If you are driving a forklift, buckle up! Forklifts come equipped with seat belts, like other vehicles, but their purpose is a bit different. Forklift safety belts are designed to prevent drivers from jumping out of the truck if it tips over. Many injuries and fatalities occur when operators get crushed between the vehicle and the ground as they try to jump. Besides seat belts, truck operators can maximize their protection with additional safety accessories.
The Occupational Safety and Health Administration does not lay out a specific requirement that forklifts must have seatbelts. However, OSHA does require that employers protect their workers from “serious and recognized hazards.” Mousetrapping - when a forklift flips over and crushes a worker underneath - is undoubtedly a serious and recognized hazard. OSHA mandates that forklifts made after 1992 come equipped with seat belts or other restraints. If employees do not use the seat belt or restraint, OSHA can cite the employer for failure to comply with regulations - resulting in a hefty penalty fee.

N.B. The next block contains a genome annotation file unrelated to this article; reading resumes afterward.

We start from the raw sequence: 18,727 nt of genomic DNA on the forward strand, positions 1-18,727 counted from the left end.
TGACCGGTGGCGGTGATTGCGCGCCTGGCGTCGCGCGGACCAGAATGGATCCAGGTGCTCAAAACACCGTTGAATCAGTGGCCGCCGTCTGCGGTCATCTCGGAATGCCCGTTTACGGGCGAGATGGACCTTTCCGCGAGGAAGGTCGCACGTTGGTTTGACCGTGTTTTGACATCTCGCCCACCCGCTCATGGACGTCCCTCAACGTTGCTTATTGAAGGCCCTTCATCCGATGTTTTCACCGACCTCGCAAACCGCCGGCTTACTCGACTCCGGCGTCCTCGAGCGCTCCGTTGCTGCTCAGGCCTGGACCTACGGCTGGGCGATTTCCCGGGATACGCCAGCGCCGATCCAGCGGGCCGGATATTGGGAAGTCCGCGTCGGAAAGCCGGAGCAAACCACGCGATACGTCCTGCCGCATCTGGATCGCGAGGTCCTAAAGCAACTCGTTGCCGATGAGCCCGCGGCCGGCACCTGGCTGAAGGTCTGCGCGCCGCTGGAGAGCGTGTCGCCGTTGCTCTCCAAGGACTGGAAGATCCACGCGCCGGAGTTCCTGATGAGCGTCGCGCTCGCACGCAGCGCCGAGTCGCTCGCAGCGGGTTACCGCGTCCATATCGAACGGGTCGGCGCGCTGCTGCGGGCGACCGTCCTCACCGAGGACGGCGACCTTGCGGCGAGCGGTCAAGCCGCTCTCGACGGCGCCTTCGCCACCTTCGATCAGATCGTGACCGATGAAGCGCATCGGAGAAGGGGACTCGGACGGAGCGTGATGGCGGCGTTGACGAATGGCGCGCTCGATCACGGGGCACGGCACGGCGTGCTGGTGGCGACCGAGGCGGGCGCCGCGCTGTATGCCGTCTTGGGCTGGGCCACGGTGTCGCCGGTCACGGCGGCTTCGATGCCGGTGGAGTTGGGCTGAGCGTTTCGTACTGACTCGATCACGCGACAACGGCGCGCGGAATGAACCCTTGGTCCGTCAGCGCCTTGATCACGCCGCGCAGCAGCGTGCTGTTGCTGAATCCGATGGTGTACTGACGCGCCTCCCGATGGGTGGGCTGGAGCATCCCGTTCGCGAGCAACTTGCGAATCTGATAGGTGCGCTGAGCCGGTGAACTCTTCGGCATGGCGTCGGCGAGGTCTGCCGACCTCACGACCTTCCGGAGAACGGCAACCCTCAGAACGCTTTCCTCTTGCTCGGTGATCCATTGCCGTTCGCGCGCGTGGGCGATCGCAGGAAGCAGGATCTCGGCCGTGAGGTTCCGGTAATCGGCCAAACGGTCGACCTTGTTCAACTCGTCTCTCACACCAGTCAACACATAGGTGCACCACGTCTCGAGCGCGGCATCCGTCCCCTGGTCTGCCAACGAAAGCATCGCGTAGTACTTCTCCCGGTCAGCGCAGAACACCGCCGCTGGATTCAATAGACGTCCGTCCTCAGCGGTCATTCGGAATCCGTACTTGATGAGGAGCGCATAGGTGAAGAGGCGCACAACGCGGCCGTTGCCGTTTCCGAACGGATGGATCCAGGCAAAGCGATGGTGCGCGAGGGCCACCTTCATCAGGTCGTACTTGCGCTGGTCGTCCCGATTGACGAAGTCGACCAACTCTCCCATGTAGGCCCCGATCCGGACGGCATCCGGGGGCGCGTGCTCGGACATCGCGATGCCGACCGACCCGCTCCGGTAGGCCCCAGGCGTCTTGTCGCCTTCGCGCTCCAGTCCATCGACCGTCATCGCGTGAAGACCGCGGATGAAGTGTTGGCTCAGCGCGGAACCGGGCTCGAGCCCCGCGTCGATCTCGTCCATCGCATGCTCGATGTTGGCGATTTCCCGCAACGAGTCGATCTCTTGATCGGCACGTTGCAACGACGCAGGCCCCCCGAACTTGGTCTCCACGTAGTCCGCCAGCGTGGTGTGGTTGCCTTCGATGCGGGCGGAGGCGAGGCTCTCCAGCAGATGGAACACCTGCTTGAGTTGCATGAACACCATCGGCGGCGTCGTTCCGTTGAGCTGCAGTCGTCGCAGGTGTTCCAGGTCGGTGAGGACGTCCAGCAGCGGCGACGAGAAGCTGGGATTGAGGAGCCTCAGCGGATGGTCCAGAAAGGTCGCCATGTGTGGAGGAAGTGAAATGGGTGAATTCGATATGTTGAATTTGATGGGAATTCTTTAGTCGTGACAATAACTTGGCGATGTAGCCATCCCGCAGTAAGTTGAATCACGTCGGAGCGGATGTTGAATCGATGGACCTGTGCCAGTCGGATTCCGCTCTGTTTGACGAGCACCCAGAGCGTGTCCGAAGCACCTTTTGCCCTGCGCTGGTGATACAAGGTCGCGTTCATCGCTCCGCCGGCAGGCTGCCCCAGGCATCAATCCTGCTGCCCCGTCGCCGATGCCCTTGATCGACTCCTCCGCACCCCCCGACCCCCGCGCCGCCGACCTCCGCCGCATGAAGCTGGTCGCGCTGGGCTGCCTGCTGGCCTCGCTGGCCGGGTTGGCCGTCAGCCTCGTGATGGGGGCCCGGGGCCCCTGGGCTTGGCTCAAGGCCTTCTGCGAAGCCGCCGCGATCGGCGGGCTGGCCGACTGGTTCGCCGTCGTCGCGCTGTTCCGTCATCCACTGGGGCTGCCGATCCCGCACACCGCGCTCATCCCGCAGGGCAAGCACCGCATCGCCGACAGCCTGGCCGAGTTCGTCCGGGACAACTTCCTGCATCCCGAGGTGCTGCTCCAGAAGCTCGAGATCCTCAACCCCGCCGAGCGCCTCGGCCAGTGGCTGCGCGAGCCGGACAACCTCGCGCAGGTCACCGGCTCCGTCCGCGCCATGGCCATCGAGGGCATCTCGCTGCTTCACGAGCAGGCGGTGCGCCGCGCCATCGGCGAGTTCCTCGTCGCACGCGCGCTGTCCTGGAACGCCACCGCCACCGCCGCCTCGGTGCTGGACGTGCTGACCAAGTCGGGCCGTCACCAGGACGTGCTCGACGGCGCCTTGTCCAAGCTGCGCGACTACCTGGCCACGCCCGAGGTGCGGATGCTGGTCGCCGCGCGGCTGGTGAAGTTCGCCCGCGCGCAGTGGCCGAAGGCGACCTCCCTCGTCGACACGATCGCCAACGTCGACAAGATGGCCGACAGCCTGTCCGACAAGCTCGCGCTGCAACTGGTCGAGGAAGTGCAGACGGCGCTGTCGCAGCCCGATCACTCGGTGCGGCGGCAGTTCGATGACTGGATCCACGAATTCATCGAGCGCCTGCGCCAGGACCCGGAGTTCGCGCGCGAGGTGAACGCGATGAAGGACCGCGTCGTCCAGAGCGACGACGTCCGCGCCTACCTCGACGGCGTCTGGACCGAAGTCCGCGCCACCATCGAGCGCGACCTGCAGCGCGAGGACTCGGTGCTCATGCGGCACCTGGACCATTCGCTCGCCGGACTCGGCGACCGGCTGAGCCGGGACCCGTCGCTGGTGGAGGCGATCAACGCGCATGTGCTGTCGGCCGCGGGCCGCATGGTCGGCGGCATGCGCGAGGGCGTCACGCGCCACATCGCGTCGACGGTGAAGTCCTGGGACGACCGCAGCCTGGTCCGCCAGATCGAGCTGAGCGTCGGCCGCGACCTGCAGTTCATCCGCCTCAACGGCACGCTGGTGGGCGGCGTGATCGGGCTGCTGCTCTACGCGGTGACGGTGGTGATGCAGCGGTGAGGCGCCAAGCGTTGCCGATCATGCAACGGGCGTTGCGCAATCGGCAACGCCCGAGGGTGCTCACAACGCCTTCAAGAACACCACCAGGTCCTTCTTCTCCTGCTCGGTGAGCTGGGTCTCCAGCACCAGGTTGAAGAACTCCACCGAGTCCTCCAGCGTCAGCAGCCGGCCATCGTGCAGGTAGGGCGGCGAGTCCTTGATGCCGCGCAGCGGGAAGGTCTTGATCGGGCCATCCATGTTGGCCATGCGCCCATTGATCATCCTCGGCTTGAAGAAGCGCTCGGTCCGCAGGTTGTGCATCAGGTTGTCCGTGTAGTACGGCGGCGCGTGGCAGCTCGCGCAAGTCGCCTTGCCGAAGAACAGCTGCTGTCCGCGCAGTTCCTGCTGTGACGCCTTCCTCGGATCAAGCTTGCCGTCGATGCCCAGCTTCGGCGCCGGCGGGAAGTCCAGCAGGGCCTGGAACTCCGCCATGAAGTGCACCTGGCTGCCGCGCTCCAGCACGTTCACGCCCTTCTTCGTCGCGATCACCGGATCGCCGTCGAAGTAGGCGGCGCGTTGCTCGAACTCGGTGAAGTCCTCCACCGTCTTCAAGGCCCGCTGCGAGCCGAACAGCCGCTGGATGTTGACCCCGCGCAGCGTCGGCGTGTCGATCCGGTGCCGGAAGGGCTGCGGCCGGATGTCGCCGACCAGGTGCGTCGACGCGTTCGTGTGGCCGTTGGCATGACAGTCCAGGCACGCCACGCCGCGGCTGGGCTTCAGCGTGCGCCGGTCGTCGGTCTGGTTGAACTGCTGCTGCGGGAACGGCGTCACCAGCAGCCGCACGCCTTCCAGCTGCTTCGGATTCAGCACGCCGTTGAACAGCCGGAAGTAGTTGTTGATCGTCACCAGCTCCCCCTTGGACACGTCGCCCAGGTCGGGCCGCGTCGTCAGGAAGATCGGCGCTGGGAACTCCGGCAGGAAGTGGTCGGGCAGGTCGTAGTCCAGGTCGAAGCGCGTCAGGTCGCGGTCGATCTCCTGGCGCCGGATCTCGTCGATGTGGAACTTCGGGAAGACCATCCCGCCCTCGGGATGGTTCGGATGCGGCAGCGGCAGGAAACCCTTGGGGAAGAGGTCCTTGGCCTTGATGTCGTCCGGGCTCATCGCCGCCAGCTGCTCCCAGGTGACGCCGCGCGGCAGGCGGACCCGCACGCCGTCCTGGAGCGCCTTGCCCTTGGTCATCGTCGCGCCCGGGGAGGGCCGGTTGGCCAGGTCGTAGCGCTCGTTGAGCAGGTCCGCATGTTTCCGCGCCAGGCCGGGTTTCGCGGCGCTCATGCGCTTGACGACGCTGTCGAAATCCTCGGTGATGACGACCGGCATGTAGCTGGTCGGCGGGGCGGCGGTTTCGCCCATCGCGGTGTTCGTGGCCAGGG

Forklift accidents happen. The most common type is flipping the truck, trapping and crushing the operator. In fact, over 50% of forklift accidents involve overturned trucks. Safety belts are proven to reduce injuries resulting from flips, and the safest spot to be is in the seat with the seat belt fastened.
However, there are other dangers inherent in forklift operation. Pedestrians are involved in more than one-third of forklift-related deaths. Some safety accessories include:
The number one prevention of accidents, though? Proper forklift training. Getting your forklift certification and maintaining up-to-date safety training is critical and may save your employees’ lives - or your own.
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